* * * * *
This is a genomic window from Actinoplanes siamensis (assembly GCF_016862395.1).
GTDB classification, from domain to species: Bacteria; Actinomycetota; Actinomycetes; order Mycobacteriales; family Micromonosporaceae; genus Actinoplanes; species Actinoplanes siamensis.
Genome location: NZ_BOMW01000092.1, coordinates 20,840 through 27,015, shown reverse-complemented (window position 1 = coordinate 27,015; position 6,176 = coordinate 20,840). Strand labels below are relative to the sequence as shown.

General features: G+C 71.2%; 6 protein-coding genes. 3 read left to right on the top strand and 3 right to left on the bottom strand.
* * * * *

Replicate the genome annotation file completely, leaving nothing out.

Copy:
This is a genomic window from Actinoplanes siamensis (assembly GCF_016862395.1).
GTDB classification, from domain to species: Bacteria; Actinomycetota; Actinomycetes; order Mycobacteriales; family Micromonosporaceae; genus Actinoplanes; species Actinoplanes siamensis.
Genome location: NZ_BOMW01000092.1, coordinates 20,840 through 27,015, shown reverse-complemented (window position 1 = coordinate 27,015; position 6,176 = coordinate 20,840). Strand labels below are relative to the sequence as shown.

General features: G+C 71.2%; 6 protein-coding genes. 3 read left to right on the top strand and 3 right to left on the bottom strand.